By the 16th century, extensive coal mine workings had been developed around Craigton and Drumoyne. As the village grew, new trades and crafts, such as weaving, pottery and agriculture, were established.

From Blaeu's 1654 map: Modern Govan as Mekle Gouan ("Big Govan")

The oddity whereby part of the parish of Govan (which is in Lanarkshire) falls within Renfrewshire dates back to the creation of the county of Renfrew itself: There existed a hospital in the area, and as quasi-religious foundations were not taxed, it had never been assigned to a sheriffdom. Thus, when Renfrewshire was created out of a sheriffdom of Lanarkshire in the early fifteenth century, the lands associated with the hospital (Polmadie) were not technically in the newly created shire, as they were not part of the sheriffdom. They were, however, very much a part of the physical landscape that became Renfrewshire. A similar uncertainty existed regarding the nearby lands of Pollokshields (which is Renfrewshire) and Westends, and this is reflected in an inconsistency in older records. When the railway was to be built in the late nineteenth century, however, the confusion over proper descriptions in the land titles made necessary legal transactions difficult and had to be reconciled. The county added to the description of these lands, the phrase: "but now by annexation in the County of Renfrew."[8]

Pearce Statue and Lyceum Theatre, 1904

By the early part of the 19th century, Govan was rapidly losing its rural appearance and assuming the character of a town with the development of new industries and factories, including Reid's Dye Works and Pollok's Silk Mill. Town officials arranged for the deepening of the Clyde in 1759, the reclamation of the channels between the islands (The Whyte Inch, The Black Inch, and The King's Inch), and the construction of quays and docks. This facilitated the development of shipbuilding as a major industry. By the 1860s, the village needed a higher order of administration and it was made a burgh in 1864, under the General Police (Scotland) Act 1862.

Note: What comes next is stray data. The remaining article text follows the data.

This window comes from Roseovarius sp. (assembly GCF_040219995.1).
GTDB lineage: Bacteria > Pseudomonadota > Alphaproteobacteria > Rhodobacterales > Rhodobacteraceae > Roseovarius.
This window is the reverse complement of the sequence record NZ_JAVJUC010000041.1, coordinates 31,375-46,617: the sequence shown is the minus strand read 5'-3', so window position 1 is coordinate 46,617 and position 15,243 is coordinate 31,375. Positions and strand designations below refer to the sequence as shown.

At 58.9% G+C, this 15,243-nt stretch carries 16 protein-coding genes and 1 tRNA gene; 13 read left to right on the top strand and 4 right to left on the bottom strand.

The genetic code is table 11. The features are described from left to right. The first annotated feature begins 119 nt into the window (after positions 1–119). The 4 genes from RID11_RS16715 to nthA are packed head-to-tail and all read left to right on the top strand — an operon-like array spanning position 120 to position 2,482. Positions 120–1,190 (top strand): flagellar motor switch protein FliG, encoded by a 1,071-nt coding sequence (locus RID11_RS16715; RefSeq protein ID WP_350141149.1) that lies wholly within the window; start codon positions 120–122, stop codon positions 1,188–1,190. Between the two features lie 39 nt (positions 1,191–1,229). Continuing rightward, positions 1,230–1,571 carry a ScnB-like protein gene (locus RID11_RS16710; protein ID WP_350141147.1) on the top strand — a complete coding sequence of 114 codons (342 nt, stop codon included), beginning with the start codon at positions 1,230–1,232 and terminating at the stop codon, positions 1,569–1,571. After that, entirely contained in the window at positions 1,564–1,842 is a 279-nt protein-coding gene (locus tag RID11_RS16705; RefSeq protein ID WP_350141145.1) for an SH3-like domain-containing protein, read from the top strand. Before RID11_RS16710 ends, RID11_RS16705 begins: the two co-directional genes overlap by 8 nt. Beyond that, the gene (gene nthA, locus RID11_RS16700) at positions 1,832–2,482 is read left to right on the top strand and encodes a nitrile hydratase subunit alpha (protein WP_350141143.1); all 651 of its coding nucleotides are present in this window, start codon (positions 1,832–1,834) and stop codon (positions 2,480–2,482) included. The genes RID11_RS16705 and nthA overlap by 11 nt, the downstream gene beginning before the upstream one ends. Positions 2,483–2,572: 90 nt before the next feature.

The Burgh and its Commissioners ensured that during the next 48 years Govan became a well-equipped, modern town. During the late 19th century, the population of Govan increased more than tenfold: from 9,000 in 1864 to 95,000 by 1907. In 1901 Govan was the 7th largest town in Scotland.[9] In 1912, Glasgow annexed Govan after a series of annexation battles.[10][11]

A prominent feature of the Govan landscape was the Doomster or Moot Hill, which stood near the river, north of the present Govan Cross. It was removed in the early 19th century and Reid's Dyeworks was erected on the site. The origins of the Doomster Hill are a mystery. One hypothesis is that it was a prehistoric burial mound. In 1996, a team from Channel 4's Time Team programme carried out an archeological excavation at the site. They suggested that the hill may have been a 12th-century Norman motte.

A useful reference source for this period is given below.[12]

20th century to the present

Govan is traditionally viewed as a lower working-class area and socialist stronghold. The area has had a reputation for deprivation and poverty, partly due to the construction of housing estates in the 1930s to relieve the overcrowded slum district of The Gorbals in Glasgow. The most famous of these housing estates is Moorpark, sometimes referred to jocularly as "The Wine Alley". It was parodied cruelly by the BBC sitcom Rab C Nesbitt. (Although Govan was the stated setting for the show, episodes were seldom filmed there.) In the post-war years, many Govanites were relocated from the town, often reluctantly, to outlying areas such as Drumchapel, Pollok, Darnley, Priesthill and Penilee by the Corporation of Glasgow.

Despite these developments, there were numerous older buildings around Govan until quite recently, most notably the terraces and tenements situated around Govan Road. These were not cleared until well into the 1970s.